>Peter G. van Alfen. Herodotus' "Aryandic" Silver and Bullion Use in
          >Persian-Period Egypt. American Journal of Numismatics, Second Series 16-17
          >(2004-05) 7-46.
          >
          >Alfen takes the position that "Aryandic" denotes silver of the highest
          >quality.
          >
          >Marc Cooper
          >Missouri State
          >
          >--- In ANE-2@yahoogroups.com, "robtyenow" <robtyenow@...> wrote:
          >>
          >> Dear Russell (if I may)
          >>
          >> RG <<One could argue that Julian Pollux (2nd AD, Alexandrian
          >> grammarian who taught at Athens) drew on Herodotus>>
          >>
          >> That is my position, albeit one I adopted very recently.
          >>
          >> Joking aside, I see no problem with the suggestion. It seems Hesychius and
          >Pollux were in the dictionary trade, and its surely plausible that
          >Herodotus was their (sole) source for the word?
          >>
          >> After all, how would H and P ever recognised this so called Aryandic
          silver?
          >I recall no one today in the numismatic world who sees any evidence at all
          >that Aryandes produced coin. Named copies of Athenian tetradrachms from
          >Egypt are very rare and appear only under significantly later satraps.
          >>
          >> best regards
          >>
          >> Robert Tye
          >> York, UK
          >>
          >> ~~~~~~~~~~~~~~~~~~~~~~~~~~~~~~~~~~~
          >>
          >> --- In ANE-2@yahoogroups.com, RUSSELLGMIRKIN@ wrote:
          >> >
          >> >
          >> > Robert Tye,
          >> >
          >> > I have no opinion about your theory, but how do you account for the
          >> > mention of Aryandic silver by Hesychius, and especially to the exceptional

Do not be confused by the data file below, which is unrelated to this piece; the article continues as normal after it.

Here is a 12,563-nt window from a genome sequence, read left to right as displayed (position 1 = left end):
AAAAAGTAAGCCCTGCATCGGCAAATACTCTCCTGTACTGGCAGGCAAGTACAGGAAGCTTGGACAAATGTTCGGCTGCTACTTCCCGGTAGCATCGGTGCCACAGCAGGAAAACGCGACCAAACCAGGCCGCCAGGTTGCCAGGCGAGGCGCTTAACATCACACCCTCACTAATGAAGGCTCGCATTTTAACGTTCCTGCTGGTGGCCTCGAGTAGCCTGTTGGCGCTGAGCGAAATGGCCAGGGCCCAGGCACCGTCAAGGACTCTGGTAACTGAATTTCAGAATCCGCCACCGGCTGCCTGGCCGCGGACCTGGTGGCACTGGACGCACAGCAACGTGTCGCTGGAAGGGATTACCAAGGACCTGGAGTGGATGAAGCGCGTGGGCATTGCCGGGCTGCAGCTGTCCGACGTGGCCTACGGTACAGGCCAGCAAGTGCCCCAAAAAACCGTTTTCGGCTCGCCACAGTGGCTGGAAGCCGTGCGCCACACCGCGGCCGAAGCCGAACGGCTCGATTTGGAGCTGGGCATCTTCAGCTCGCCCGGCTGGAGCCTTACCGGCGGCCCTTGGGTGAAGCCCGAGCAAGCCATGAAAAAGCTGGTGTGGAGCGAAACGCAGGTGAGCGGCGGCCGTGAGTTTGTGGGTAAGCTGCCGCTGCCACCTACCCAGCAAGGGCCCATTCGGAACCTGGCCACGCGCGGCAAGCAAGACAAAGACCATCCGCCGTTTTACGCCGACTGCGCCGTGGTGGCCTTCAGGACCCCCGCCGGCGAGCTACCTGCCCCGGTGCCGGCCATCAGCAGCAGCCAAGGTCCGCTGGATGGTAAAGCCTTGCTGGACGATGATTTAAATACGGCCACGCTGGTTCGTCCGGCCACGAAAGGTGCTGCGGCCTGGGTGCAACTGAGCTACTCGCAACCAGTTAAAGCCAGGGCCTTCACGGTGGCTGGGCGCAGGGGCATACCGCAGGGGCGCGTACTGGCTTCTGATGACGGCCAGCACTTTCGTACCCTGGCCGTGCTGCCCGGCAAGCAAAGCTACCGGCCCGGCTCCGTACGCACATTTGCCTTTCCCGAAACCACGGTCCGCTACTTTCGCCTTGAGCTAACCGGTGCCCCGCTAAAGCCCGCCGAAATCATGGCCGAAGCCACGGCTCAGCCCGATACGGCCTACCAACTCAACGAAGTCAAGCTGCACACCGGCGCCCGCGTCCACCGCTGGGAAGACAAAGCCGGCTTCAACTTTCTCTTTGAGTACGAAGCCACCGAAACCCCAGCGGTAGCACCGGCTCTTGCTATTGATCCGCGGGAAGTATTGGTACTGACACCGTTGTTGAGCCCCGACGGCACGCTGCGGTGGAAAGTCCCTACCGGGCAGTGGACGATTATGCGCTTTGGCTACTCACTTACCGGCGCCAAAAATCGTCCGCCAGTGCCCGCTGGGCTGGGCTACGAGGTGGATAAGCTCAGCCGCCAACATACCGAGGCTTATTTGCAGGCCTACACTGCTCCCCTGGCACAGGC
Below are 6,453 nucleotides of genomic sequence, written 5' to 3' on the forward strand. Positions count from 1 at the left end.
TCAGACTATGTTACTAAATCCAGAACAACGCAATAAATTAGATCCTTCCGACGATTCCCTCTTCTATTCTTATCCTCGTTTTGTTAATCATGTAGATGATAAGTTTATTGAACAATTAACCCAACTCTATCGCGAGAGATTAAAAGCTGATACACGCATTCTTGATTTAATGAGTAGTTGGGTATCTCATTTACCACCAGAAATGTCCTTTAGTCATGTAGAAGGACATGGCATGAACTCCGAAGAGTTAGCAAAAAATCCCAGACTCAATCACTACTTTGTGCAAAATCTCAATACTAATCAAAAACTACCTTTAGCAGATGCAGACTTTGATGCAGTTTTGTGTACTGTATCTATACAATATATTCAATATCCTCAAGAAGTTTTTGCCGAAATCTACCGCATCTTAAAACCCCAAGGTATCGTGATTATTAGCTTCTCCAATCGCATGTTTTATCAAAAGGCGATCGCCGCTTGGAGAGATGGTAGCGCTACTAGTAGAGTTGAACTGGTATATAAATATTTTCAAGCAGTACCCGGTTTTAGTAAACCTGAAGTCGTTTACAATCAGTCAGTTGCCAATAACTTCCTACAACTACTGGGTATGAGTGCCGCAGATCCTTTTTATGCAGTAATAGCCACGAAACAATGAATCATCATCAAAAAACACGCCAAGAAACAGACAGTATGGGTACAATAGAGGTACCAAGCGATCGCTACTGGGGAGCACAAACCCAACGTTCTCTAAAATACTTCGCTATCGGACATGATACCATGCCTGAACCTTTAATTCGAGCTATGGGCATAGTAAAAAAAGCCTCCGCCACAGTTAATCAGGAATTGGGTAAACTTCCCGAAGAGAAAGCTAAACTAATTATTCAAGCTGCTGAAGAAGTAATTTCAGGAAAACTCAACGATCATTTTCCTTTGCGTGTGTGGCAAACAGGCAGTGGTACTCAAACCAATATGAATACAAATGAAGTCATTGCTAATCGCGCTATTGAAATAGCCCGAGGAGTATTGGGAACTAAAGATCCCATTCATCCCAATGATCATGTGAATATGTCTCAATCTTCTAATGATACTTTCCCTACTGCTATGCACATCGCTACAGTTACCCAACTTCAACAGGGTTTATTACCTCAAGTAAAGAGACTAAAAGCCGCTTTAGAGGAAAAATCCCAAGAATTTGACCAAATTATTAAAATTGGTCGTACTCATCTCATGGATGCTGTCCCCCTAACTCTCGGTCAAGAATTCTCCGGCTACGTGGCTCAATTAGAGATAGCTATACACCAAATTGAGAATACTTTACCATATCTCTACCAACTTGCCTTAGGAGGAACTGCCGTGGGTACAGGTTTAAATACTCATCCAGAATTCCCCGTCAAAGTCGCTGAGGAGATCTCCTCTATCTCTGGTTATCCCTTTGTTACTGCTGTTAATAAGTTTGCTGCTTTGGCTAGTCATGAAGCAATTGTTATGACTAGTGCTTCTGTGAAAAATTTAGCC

>> > purity of Aryandic silver at Julius Pollux 8.23? It doesn't appear to be
          >> > unique to Herodotus. One could argue that Julian Pollux (2nd AD,
          >Alexandrian
          >> > grammarian who taught at Athens) drew on Herodotus. Is that your position?
          >> >
          >> > Best regards,
          >> > Russell Gmirkin
          >> >
          >> > It seems to me just one puzzle remains. That is the perplexing phrase
          >> > "even now the purest silver is that which is called Aryandic". If this
          is
          >true,
          >> > my proffered explanation is not really sufficient.
          >> >
          >> > My suggestion on this is that this was not true. It was a deliberately
          >> > false embellishment, perhaps made by Herodotus himself. It concerned far
          >away
          >> > Egyptian matters, which Greeks in the main may not have been informed
          >upon.
          >> >
          >> >
          >> >
          >> >
          >> >
          >> >
          >> >
          >> > [Non-text portions of this message have been removed]
          >> >
          >>
          >
          >
          >
        Your message has been successfully submitted and would be delivered to recipients shortly.